22. 22. Method Two overall method statements The evaluation team used both qualitative and quantitative methods to collect and analyze information relevant to the objectives, the four outcomes of the development hypothesis, and the research questions outlined in the Scope of Work. (P3) A sequential mixed methods design was used to combine quantitative (survey design) and interpretive qualitative aspects. (P2)
  23. 23. Method A subtle but telling variation The evaluation team used both qualitative and quantitative methods to collect and analyze information relevant to the objectives, the four outcomes of the development hypothesis, and the research questions outlined in the Scope of Work. (P3) A sequential mixed methods design was used to combine quantitative (survey design) and interpretive qualitative aspects. (P2)
  24. 24. Mixed method Denzin, Norman (2010) Qualitative Inquiry Analysis traces history surrounding rise mixed method. Persons who are less familiar with the rich traditions of qualitative inquiry are telling others with the same lack of experience how to do qualitative work (2010: 420) This type of instruction exists, Denzin suggests, because the call for mixed method work has largely come from those with quantitative expertise not those with qualitative expertise.
  25. 25. Mapping Evidence for Denzin’s assertion Article: Tracing publications, tracing history, a compelling analysis of paradigms and when, why, how they shift Document review: Very rare that the bios of the evaluators are included; thus, we can’t know the expertise of the evaluation team members Observationally: Often an approach to qualitative evaluations relies on mapping quantitative methods and words onto a qualitative study. Potentially an indication of quantitative experts trying to map their expertise onto an area (qualitative work) where they have less expertise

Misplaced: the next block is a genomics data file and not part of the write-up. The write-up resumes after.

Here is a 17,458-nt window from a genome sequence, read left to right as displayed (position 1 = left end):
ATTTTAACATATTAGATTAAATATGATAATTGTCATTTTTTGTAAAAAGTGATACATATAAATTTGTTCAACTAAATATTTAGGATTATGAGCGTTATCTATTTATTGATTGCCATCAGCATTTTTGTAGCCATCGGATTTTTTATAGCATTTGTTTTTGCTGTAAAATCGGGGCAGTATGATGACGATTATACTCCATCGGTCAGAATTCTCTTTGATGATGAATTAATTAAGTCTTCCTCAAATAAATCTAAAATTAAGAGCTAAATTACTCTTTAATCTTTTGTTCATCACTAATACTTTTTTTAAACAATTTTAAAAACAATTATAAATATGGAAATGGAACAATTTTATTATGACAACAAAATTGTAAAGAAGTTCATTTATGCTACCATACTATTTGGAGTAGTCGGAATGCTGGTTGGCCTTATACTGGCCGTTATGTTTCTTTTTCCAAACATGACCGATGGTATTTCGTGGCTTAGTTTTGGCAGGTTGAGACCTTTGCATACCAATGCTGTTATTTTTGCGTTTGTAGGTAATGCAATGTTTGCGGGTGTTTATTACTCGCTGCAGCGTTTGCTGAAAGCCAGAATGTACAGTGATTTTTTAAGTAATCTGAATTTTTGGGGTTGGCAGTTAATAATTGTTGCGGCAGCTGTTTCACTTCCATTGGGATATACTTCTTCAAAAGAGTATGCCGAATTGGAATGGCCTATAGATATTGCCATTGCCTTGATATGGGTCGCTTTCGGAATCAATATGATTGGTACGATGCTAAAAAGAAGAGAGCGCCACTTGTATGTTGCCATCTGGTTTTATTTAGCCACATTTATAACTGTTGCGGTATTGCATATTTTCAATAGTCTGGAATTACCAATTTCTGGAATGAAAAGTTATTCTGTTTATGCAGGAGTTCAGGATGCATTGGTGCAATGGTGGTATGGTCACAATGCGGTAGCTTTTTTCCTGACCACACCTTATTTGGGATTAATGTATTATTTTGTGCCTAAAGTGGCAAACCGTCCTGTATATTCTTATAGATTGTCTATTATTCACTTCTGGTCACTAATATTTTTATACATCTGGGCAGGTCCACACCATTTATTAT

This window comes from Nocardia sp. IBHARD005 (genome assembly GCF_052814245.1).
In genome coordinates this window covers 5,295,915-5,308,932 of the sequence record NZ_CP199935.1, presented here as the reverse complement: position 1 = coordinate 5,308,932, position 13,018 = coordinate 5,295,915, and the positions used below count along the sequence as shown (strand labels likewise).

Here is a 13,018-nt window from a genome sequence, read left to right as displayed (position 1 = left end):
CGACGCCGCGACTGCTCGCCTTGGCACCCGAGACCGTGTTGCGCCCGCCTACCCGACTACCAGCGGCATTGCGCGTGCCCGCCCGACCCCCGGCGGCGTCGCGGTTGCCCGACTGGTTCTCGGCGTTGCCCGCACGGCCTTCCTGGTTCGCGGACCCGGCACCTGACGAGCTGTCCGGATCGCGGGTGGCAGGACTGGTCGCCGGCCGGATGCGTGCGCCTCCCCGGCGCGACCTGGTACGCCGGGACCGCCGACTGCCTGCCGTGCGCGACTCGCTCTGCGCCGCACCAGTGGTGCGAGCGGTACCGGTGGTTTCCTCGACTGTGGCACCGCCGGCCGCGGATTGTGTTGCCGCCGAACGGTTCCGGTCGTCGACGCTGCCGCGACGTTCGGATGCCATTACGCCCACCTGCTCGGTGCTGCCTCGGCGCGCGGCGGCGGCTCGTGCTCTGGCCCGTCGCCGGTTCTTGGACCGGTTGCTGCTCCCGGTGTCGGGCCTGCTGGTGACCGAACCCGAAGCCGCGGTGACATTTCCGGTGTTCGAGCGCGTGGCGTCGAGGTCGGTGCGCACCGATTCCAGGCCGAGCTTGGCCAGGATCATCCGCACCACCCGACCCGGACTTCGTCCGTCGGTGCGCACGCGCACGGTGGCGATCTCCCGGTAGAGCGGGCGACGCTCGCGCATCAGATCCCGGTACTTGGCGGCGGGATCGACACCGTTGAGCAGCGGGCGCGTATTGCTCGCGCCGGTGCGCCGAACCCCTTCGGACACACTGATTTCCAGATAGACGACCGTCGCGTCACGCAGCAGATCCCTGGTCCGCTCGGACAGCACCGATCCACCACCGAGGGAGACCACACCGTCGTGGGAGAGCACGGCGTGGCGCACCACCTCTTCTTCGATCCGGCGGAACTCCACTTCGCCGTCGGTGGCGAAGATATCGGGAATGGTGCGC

26. 26. Unit of analysis Conceptually, the team chose to focus on both the provision of services, the “supply side” or referred to in the PMP as “Access”, as well as the “demand side”, mainly the utilization of those services by beneficiaries. Three main units of analysis were: first, national level leaders who had received training and other inputs from XXXX; second, the district level, including the XX country unit of local government and local level civil society organizations, and third, HIV/AIDS affected Households, as identified from People with HIV/AIDS (PHA) registration lists. (P17)